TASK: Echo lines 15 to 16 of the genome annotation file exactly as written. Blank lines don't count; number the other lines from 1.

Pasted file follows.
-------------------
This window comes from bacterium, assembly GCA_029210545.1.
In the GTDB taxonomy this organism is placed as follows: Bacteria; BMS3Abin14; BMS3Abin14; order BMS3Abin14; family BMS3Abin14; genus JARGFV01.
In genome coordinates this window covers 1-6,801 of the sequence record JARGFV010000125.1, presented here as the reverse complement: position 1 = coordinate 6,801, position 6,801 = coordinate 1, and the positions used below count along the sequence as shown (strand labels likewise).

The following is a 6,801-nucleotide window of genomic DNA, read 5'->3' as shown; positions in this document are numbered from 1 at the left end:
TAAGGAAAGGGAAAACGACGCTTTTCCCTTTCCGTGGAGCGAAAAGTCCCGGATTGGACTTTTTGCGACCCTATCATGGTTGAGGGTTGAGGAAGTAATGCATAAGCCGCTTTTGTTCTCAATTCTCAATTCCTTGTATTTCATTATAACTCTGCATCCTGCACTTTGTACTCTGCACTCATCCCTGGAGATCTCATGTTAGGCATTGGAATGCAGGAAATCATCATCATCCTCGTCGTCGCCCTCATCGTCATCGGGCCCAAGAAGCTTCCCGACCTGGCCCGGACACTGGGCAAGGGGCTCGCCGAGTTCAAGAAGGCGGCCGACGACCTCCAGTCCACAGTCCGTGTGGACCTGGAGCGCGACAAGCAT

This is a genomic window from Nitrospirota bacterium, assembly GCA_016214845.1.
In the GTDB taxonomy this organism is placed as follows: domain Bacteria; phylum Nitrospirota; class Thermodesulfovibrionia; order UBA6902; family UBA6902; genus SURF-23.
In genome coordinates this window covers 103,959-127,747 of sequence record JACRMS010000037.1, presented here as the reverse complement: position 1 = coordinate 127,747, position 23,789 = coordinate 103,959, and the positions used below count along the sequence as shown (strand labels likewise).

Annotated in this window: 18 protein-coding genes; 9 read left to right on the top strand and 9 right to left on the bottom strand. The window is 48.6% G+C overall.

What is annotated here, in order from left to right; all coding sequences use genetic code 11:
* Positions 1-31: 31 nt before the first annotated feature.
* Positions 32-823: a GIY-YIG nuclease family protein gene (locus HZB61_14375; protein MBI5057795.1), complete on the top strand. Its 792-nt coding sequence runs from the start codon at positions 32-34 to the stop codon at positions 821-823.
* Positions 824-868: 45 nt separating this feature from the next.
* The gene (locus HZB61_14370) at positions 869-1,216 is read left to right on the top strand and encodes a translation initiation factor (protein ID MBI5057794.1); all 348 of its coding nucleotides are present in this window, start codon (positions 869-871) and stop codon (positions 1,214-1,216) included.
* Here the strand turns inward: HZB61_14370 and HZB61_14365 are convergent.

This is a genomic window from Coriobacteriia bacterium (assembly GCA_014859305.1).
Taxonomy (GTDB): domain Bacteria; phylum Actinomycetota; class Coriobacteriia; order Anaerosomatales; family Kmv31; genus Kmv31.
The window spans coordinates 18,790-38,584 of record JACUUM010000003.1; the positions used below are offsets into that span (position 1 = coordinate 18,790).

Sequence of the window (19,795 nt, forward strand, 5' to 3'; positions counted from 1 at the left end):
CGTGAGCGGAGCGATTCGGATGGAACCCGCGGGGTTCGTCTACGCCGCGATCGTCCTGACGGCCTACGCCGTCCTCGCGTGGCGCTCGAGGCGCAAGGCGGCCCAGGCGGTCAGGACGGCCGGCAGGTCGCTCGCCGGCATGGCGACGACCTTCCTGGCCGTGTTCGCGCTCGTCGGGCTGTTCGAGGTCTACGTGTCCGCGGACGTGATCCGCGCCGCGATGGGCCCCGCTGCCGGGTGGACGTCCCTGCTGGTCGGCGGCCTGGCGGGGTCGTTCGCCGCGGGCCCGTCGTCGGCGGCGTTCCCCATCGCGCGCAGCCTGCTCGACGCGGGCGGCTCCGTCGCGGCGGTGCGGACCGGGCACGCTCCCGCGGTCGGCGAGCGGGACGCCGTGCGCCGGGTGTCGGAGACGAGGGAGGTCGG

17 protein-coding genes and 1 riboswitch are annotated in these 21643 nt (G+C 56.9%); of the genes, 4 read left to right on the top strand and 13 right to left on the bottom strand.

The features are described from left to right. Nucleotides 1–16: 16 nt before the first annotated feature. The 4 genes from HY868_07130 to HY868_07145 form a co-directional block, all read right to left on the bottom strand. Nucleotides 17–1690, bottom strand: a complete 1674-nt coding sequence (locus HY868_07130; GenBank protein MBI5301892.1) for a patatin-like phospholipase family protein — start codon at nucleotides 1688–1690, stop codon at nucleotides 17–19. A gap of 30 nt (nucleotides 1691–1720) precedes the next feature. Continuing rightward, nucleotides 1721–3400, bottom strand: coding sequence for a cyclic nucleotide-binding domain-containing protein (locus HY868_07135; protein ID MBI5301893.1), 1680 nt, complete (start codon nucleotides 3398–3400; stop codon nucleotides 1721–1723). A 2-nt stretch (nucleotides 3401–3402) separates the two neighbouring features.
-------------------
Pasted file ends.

* Here the strand turns inward: HZB61_14370 and HZB61_14365 are convergent.

This is a genomic window from Coriobacteriia bacterium (assembly GCA_014859305.1).